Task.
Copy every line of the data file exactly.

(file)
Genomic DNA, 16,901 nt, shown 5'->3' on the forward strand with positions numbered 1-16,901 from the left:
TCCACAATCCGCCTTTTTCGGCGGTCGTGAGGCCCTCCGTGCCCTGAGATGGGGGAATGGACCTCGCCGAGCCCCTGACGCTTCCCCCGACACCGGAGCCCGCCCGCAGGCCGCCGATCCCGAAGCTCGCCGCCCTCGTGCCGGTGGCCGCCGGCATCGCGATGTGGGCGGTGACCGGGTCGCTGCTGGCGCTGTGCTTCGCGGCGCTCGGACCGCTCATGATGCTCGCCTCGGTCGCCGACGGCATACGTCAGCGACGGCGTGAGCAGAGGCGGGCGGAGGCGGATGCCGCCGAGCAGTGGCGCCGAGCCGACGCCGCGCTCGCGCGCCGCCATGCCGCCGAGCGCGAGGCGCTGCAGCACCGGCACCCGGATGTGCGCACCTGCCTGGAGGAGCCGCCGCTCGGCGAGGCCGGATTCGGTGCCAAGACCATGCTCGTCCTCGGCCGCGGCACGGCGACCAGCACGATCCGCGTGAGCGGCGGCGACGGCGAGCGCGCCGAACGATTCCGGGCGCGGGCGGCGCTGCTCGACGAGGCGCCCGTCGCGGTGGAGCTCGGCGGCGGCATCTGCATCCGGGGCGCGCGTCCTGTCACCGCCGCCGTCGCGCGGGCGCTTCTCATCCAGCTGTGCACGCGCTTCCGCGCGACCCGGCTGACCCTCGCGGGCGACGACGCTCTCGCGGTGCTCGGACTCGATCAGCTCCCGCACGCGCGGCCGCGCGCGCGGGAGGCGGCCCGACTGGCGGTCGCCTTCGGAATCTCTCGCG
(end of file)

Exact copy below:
Genomic DNA, 16,901 nt, shown 5'->3' on the forward strand with positions numbered 1-16,901 from the left:
TCCACAATCCGCCTTTTTCGGCGGTCGTGAGGCCCTCCGTGCCCTGAGATGGGGGAATGGACCTCGCCGAGCCCCTGACGCTTCCCCCGACACCGGAGCCCGCCCGCAGGCCGCCGATCCCGAAGCTCGCCGCCCTCGTGCCGGTGGCCGCCGGCATCGCGATGTGGGCGGTGACCGGGTCGCTGCTGGCGCTGTGCTTCGCGGCGCTCGGACCGCTCATGATGCTCGCCTCGGTCGCCGACGGCATACGTCAGCGACGGCGTGAGCAGAGGCGGGCGGAGGCGGATGCCGCCGAGCAGTGGCGCCGAGCCGACGCCGCGCTCGCGCGCCGCCATGCCGCCGAGCGCGAGGCGCTGCAGCACCGGCACCCGGATGTGCGCACCTGCCTGGAGGAGCCGCCGCTCGGCGAGGCCGGATTCGGTGCCAAGACCATGCTCGTCCTCGGCCGCGGCACGGCGACCAGCACGATCCGCGTGAGCGGCGGCGACGGCGAGCGCGCCGAACGATTCCGGGCGCGGGCGGCGCTGCTCGACGAGGCGCCCGTCGCGGTGGAGCTCGGCGGCGGCATCTGCATCCGGGGCGCGCGTCCTGTCACCGCCGCCGTCGCGCGGGCGCTTCTCATCCAGCTGTGCACGCGCTTCCGCGCGACCCGGCTGACCCTCGCGGGCGACGACGCTCTCGCGGTGCTCGGACTCGATCAGCTCCCGCACGCGCGGCCGCGCGCGCGGGAGGCGGCCCGACTGGCGGTCGCCTTCGGAATCTCTCGCG